The United States, which faced an uncharacteristic struggle to qualify for soccer’s 2011 Women’s World Cup, was drawn into a first-round group with North Korea, Colombia and Sweden in Frankfurt, Germany on Monday.
The tournament, which will be played in nine cities around Germany, will open on June 26 in Berlin with the hosts playing Canada. The United States begins play in Dresden, in the eastern part of the country, against North Korea on June 28, then travels west to play Colombia in Sinsheim on July 2. It finally heads north to face Sweden in Wolfsburg on July 6.The United States was the final qualifier in the 16-team field.
The teams in the Women’s World Cup were drawn into four groups of four teams each, with the top two finishers in each group advancing to the first knockout stage, the quarterfinals, which begin July 9 and 10. The semifinals will be played in Frankfurt and Mönchengladbach on July 13, with the final in Frankfurt on July 17.
The American team was all but guaranteed a difficult draft. It was one of four seeded nations — joining host Germany, Japan and Brazil — and was placed in Group C before the formal draft. Japan, Brazil and the United States earned seeds as the top-rated teams from their confederations; and Germany as the host (though Germany is also the two-time defending champion). According to the rules of the draw, neither Mexico nor Canada, the two other countries from the Concacaf region, could be in the same first-round group with the United States. That meant drawing either Australia or North Korea as one opponent. While the nations in Pot 3 — Colombia, Equatorial Guinea (both first-time qualifiers), Nigeria and New Zealand — appear on paper to be less of a challenge, the American team knew it would also be drawn against a difficult opponent from Europe from among England, France, Norway and Sweden.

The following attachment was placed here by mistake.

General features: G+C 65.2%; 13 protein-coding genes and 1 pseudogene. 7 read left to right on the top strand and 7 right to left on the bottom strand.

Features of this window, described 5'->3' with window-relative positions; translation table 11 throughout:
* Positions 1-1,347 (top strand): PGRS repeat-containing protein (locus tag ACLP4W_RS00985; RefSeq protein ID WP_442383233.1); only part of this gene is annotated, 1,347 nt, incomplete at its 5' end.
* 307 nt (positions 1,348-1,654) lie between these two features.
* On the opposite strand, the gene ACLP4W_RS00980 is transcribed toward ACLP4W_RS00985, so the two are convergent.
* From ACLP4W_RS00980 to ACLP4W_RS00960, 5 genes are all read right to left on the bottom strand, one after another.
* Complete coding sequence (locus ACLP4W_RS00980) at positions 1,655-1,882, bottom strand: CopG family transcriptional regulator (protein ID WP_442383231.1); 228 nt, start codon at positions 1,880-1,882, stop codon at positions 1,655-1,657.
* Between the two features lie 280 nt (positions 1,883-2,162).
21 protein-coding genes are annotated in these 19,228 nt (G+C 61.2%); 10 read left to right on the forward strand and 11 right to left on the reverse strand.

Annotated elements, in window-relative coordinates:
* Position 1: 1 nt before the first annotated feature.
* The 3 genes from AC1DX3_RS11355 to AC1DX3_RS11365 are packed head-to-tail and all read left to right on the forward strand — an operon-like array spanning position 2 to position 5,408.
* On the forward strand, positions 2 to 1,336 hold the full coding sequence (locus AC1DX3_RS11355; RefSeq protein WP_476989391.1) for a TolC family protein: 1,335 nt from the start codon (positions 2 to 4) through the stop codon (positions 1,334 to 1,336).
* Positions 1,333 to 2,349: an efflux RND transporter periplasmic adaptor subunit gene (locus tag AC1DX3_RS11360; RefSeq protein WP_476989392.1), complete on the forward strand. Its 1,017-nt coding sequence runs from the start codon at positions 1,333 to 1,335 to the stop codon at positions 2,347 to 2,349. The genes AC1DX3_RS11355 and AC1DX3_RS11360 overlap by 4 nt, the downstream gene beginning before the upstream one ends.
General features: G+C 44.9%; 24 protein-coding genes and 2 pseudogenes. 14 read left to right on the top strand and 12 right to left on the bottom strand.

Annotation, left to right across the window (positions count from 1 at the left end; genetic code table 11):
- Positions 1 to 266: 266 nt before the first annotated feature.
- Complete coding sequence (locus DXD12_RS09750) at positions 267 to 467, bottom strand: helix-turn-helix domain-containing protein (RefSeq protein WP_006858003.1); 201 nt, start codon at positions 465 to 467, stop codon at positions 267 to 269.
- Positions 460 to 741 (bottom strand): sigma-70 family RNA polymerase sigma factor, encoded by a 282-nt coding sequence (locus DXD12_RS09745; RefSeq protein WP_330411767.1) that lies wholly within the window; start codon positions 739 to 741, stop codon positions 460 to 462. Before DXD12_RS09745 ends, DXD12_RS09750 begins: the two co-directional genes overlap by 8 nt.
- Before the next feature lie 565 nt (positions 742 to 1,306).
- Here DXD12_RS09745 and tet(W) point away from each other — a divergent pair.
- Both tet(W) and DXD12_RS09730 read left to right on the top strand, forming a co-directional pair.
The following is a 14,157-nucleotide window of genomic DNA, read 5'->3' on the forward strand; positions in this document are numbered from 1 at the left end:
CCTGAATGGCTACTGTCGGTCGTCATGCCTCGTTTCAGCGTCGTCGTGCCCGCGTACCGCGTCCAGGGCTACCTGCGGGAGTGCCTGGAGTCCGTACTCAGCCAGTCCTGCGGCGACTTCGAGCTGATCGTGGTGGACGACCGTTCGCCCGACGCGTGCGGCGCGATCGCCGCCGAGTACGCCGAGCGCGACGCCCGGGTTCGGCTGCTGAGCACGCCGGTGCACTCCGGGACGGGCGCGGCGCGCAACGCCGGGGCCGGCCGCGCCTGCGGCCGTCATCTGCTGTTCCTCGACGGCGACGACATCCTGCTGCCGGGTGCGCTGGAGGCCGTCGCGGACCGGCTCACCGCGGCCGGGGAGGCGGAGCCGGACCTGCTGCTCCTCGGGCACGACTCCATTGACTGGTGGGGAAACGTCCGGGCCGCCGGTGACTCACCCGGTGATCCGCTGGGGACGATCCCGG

The United States, which is the defending Olympic champion but has not won the World Cup since hosting in 1999, was forced into a home-and-home playoff against Italy to reach the final draw. The American team scored consecutive 1-0 wins against the Italian team, Nov. 20 in Padua and last Saturday in suburban Chicago. The Americans needed the playoff after losing to Mexico, 2-1, in the semifinals of regional qualifying. Canada is the other Concacaf nation that qualified directly for the finals.
After last Saturday’s win over Italy at Toyota Park in Bridgeview, Ill., United States Coach Pia Sundhage warned that a dynamic women’s game will put increasing pressure on the American players.
“Since FIFA put in the U-17 and U-20 Women’s World Cup, so many things have happened in different countries,” Sundhage said. “Going back to the qualification in Mexico, we’re playing against Costa Rica, Guatemala and they’re technical. That’s the important thing about the future of the women’s game, it’s technical and that’s something this country needs, technical players. They need to touch the ball quit a bit when they’re young, very young, and spend time with the ball. I would say the world’s catching up and on top of rank No. 1, it’s hard to stay there, but we’re doing what we can.”
The United States was represented at the draw by Sundhage, who will coach a first-round game against her native Sweden, and defender Ali Krieger, who plays for the German club F.F.C. Frankfurt in the women’s Bundesliga.
A: Germany, Canada, Nigeria, France
B: Japan, New Zealand, Mexico, England
C: U.S., North Korea, Colombia, Sweden
D: Brazil, Australia, Equatorial Guinea, Norway